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Orion's Great Nebula M42

One of the sky's most spectacular sights, Orion's great nebula, M42, is also one of the most interesting.

M42, the Great Orion Nebula, also called Messier 42 is a diffuse nebula that is located in the Milky Way in the constellation Orion. Situated in the sword of the greek mythological hunter, it is so bright it is able to be seen with the naked eye on clear nights. Additionally, it is the closest region of the sky to earth where most stars are born. Scientists have noted that M42 has a mass of approximately 2000 times the mass of the sun.

This is a star that has often been known as the Smoking Star to the American Indians. It was first noted by 18th century astronomer Charles Messier, who at first thought it was nothing but a comet. But after trailing it, he quickly changed his mind and tailed the observation as number 42 in his journal list of the non stellar celestial objects; and even as one of the modern astronomers has dubbed it as the Cosmic Cradle.

Seeking M42

Image via Astronoo

M42 is well known as one of the majestic and interesting objects in the heaven. To the naked eye, the Great Orion Nebula is just a normal star that in the sword of the famous constellation Orion, but when you actually use your binoculars or telescope, then you can get to see that in real sense it is actually a cloud of glowing matter. When looked at through a small telescope, it can be seen as a wispy cloud of gas that is slightly greenish and with four intensely blue-white stars known as the Trapezium at its center. It is very common to amateur astronomers and within its swirling interiors, it holds some of the secrets of stellar conception and birth. M42, the Great Orion Nebula is believed to actually be a huge star in the formation region that is about 1630 light years away from earth.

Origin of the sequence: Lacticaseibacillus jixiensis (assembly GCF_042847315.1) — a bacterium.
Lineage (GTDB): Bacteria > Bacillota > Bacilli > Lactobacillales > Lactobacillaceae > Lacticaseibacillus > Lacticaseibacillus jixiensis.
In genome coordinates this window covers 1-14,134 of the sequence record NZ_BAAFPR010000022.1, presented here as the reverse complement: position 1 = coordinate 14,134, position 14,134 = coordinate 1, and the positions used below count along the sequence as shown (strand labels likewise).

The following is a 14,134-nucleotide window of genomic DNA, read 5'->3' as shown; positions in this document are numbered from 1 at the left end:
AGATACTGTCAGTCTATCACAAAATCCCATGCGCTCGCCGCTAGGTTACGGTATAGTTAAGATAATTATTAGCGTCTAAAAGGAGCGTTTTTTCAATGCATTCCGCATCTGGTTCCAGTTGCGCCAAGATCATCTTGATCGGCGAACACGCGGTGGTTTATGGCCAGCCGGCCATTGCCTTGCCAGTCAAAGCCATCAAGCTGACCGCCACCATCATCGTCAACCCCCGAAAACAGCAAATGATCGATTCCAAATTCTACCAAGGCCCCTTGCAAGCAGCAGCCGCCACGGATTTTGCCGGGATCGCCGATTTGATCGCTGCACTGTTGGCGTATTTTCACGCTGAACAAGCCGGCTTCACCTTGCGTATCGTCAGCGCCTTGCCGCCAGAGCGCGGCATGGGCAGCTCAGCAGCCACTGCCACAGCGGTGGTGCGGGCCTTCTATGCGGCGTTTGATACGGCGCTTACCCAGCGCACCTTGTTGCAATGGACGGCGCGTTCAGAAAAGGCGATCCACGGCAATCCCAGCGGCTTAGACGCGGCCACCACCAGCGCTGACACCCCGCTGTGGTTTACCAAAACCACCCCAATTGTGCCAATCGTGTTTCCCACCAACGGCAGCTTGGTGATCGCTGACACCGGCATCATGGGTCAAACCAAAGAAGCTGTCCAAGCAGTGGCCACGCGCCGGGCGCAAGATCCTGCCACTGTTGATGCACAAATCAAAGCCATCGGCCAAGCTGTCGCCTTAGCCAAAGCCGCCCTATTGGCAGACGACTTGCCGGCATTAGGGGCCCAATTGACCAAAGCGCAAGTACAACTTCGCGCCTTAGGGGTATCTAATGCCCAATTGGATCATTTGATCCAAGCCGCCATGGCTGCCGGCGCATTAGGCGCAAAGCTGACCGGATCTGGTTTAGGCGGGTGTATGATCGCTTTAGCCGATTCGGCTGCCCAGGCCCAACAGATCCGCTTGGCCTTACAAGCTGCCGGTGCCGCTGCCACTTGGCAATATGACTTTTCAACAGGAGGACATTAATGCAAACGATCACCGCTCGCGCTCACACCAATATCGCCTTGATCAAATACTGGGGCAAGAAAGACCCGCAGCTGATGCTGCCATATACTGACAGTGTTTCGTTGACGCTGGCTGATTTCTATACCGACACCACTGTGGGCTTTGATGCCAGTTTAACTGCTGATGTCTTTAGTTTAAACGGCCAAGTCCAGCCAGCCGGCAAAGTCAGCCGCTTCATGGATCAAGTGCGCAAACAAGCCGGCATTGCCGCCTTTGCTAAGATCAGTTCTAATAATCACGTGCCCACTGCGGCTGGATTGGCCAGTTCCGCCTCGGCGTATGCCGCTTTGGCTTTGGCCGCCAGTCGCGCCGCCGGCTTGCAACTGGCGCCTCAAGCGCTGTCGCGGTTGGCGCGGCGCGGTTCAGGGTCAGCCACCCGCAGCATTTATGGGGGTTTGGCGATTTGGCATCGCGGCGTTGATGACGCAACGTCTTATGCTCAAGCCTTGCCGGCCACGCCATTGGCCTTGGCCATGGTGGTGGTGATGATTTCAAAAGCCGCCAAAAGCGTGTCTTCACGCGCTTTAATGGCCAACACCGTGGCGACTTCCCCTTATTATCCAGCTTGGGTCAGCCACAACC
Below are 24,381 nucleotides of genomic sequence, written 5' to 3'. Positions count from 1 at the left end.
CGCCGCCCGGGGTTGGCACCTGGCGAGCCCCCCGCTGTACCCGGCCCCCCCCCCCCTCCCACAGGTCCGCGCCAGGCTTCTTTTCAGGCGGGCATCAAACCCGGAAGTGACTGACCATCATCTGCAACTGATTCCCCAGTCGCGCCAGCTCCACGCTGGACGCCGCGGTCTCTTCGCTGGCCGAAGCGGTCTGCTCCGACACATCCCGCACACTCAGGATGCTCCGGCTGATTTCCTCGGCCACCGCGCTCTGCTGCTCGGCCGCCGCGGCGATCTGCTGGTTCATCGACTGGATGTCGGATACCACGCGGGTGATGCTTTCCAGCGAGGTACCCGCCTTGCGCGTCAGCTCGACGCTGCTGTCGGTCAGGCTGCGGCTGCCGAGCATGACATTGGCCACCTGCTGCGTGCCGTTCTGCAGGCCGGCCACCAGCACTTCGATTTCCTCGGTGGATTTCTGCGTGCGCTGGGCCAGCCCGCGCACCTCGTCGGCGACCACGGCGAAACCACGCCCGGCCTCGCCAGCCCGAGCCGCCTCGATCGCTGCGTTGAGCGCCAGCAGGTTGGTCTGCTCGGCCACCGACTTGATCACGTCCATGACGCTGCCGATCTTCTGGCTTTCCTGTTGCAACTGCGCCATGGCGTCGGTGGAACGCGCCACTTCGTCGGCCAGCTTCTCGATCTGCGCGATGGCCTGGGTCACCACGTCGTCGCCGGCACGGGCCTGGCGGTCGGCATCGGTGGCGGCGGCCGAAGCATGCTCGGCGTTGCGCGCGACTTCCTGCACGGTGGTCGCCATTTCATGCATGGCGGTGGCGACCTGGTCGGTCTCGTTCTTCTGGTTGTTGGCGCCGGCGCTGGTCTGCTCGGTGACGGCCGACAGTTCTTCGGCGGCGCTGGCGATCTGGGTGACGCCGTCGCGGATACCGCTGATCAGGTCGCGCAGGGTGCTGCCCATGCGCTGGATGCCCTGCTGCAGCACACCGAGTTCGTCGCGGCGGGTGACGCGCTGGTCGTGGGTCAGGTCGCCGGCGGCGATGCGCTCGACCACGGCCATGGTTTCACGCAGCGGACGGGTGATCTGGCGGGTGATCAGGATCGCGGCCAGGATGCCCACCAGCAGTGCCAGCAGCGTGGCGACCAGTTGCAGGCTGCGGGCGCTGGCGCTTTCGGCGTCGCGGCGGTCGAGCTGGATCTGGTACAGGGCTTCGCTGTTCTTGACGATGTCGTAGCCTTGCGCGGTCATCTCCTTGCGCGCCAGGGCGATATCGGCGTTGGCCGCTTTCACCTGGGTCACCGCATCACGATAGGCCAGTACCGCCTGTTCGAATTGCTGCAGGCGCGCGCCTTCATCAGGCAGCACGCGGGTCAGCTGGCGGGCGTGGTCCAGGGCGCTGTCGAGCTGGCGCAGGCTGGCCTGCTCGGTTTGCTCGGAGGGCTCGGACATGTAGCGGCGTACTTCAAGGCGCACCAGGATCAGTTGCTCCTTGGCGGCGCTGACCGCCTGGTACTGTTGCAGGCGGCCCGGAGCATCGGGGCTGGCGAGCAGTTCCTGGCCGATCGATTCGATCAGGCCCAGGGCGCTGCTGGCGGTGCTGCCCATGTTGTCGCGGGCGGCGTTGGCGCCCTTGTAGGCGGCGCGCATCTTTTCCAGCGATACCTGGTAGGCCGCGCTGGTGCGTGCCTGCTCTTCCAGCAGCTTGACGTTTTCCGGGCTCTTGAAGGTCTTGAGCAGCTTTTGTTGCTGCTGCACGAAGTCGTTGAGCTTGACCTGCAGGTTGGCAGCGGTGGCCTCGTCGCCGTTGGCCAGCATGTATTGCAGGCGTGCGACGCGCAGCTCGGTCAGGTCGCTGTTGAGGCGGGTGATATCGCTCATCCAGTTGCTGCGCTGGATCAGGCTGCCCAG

Orion Nebula, which is also commonly known as the M42 is a stellar nursery where many of the new stars are being born. At around 30 to 40 light years within its diameter, lies its cocoon. This is where the great and bog nebulous womb is giving birth to probably around a thousand stars. In this region, there is what is known as the young open star cluster, where the stars born at the same time form a portion of the nebula and are somewhat still bound loosely by gravity and can actually be seen within the nebula. This is sometimes also known as the Orion Nebula Star Cluster. According to an international team of astronomers in the year 2012, it has been suggested that the cluster in the Orion Nebula might actually be having a black hole at its heart. 

Composition of M42

A nebula, such as the one in Orion, is nothing but a sea of gas made up of atoms and pieces of atoms, integrated with radiation and also magnetic fields. Most of these materials are actually hydrogen, a fact that is not so hard to grasp and the gas that is next in abundance is helium. These two come together to make up the great portion of the nebula matter. Most of the universe is actually made up of hydrogen and next in abundance is helium. Together they make up the greater portion of nebular matter. We still don't know what the dust is composed of.

Ionization occurs in the gas of a nebula close to very massive and hot stars. Through such regions passes a tremendous flux of ultraviolet radiation, each photon of which has enough energy to strip the electron from a hydrogen atom. The free protons and electrons whiz around the nebula, the electrons with a speed equivalent to a temperature of up to 10,000 degrees Kelvin. Each massive star is thus immersed in a sphere of ionized material.